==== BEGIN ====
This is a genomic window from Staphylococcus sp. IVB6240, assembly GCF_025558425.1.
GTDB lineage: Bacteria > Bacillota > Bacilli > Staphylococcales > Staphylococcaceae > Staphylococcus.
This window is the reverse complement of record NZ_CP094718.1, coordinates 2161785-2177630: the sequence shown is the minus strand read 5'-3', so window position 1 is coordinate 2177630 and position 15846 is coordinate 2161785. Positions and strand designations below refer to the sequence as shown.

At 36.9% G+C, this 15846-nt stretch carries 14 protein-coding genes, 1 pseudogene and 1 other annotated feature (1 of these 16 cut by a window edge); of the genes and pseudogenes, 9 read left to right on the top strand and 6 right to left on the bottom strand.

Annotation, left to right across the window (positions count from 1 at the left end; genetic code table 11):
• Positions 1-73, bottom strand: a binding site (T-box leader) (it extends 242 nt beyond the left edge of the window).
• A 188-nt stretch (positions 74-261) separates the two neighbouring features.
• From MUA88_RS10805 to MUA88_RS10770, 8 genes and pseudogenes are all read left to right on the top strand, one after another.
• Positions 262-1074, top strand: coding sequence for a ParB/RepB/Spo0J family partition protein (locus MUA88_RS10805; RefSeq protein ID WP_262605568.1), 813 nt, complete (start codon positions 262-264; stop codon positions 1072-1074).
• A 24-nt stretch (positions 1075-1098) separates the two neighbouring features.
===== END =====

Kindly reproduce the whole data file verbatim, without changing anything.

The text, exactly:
This is a genomic window from Staphylococcus sp. IVB6240, assembly GCF_025558425.1.
GTDB lineage: Bacteria > Bacillota > Bacilli > Staphylococcales > Staphylococcaceae > Staphylococcus.
This window is the reverse complement of record NZ_CP094718.1, coordinates 2161785-2177630: the sequence shown is the minus strand read 5'-3', so window position 1 is coordinate 2177630 and position 15846 is coordinate 2161785. Positions and strand designations below refer to the sequence as shown.

At 36.9% G+C, this 15846-nt stretch carries 14 protein-coding genes, 1 pseudogene and 1 other annotated feature (1 of these 16 cut by a window edge); of the genes and pseudogenes, 9 read left to right on the top strand and 6 right to left on the bottom strand.

Annotation, left to right across the window (positions count from 1 at the left end; genetic code table 11):
• Positions 1-73, bottom strand: a binding site (T-box leader) (it extends 242 nt beyond the left edge of the window).
• A 188-nt stretch (positions 74-261) separates the two neighbouring features.
• From MUA88_RS10805 to MUA88_RS10770, 8 genes and pseudogenes are all read left to right on the top strand, one after another.
• Positions 262-1074, top strand: coding sequence for a ParB/RepB/Spo0J family partition protein (locus MUA88_RS10805; RefSeq protein ID WP_262605568.1), 813 nt, complete (start codon positions 262-264; stop codon positions 1072-1074).
• A 24-nt stretch (positions 1075-1098) separates the two neighbouring features.